Some West Virginia Uncovered students are given the opportunity to work with a newspaper over the summer, as well. These students work for six weeks as employees at one of our partner publications and develop multimedia stories while expanding their professional experience and networks.
Mallory Bracken interned with the Elkins InterMountain in the summer of 2011. Bracken completed three stories during her time in Elkins as Uncovered’s first intern. One story followed Samantha Healey, a troubled teen who “found a second family” at YouthBuild North Central, an organization that works to help at-risk youth. Read “Making Something.”
Chelsi Baker worked with the Hampshire Review in the summer of 2012 and produced several stories with multimedia content. Baker took a closer look at Capon Springs, a Hampshire County institution, as the historical spa and resort turned 80 years-old.
Shay Maunz worked with the Moorefield Examiner during the fall of 2012. Maunz produced several pieces, some of which has been archived on YouTube. She visited Hardy County’s 59th Heritage Weekend and spoke to some of the characters behind the scenes.
The Hampshire Review is a daily paper located in Romney, W.Va., serving the Hampshire County area with news of local interest. The Review often incorporates multimedia elements in its online product. Below are some of the paper’s favorite multimedia projects. All can be found at The Hampshire Review YouTube channel
“Journalist Greg Larry reports on the Healing Waters program that gives wounded active and retired vets the opportunity to experience relaxation through fly fishing. The Healing Waters program brought about a dozen military personnel to Harman’s Cottages in Cabins, W.Va. Several Hampshire County men taught the fly fishing technique to the vets.”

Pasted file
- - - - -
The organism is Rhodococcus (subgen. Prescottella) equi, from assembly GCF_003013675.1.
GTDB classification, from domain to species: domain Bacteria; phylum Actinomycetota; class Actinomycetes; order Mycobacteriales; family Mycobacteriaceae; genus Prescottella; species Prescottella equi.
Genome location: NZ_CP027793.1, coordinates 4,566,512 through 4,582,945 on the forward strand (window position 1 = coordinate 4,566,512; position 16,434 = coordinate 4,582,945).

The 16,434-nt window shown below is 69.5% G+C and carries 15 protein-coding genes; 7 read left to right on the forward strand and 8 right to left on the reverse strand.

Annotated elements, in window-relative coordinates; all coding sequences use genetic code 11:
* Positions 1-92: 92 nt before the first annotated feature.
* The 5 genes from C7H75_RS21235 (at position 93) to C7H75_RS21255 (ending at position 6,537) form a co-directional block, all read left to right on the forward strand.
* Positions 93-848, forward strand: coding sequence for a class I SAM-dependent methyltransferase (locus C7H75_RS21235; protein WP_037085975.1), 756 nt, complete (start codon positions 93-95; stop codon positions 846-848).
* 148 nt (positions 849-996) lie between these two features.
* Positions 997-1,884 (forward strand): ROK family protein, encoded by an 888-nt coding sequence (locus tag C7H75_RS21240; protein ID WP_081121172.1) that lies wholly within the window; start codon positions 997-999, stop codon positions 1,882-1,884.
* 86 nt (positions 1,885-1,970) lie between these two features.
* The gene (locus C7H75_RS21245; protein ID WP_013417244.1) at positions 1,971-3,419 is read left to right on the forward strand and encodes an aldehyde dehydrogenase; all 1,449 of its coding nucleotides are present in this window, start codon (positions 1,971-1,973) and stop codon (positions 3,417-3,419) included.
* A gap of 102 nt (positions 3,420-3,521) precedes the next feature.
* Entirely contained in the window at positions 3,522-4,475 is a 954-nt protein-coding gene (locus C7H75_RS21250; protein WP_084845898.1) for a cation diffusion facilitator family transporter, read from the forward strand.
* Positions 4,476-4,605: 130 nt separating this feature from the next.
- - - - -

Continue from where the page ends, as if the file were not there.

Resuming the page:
“The 2011 Kyle Petty Charity Ride cruised through Hampshire County, W.Va. on May 9th. The 17th annual motorcycle ride is a benefit for terminally and chronically ill children. Journalist Greg Larry files this report on the ride including some words from Kyle Petty himself.”
“Video interview and jam with Bill Brown and the Gators. The band was Hampshire Counties first ever Rock ‘n’ Roll band in the 1950’s. Three of the guys unite to sing and play some guitar while they talk about the early days of rock.”
Born prematurely and not expected to live, Delila Willis, a 9-year-old student at the West Virginia School for the Deaf and the Blind, has learned to overcome her handicap and dream big. Video and production by Greg Larry.
Two Lane Livin’ responds and relates to its readers through a personal, down-to-earth approach. In these multimedia videos, editor Lisa Minney shows readers a little bit about life in rural West Virginia.
Tragedy struck the West Virginia town of Elkins in February 2011, when a suspect opened fire on three US deputy marshals trying to serve an arrest warrant. One deputy was killed, and the other two were injured. The Inter-Mountain newspaper, which serves Elkins and the people of Randolph County, W.Va., provided depth to its coverage of the tragedy with the use of multimedia.
The Shepherdstown Chronicle, a small weekly paper located in Jefferson County, W.Va, has worked hard to make multimedia story-telling a regular feature in its coverage. Below are some examples of the paper’s work to broaden its coverage by providing audio and visual elements.
Kathryn Kawecki, set designer of three of the Contemporary American Theater Festival’s shows, shows the setup in the Studio Theater for Tracy Thorne’s “We Are Here.”
Kyle Bradstreet, playwright of “From Prague,” and Andy Bean, the actor who plays Charles, discuss the play that premiered at Season 21 of the Contemporary American Theater Festival.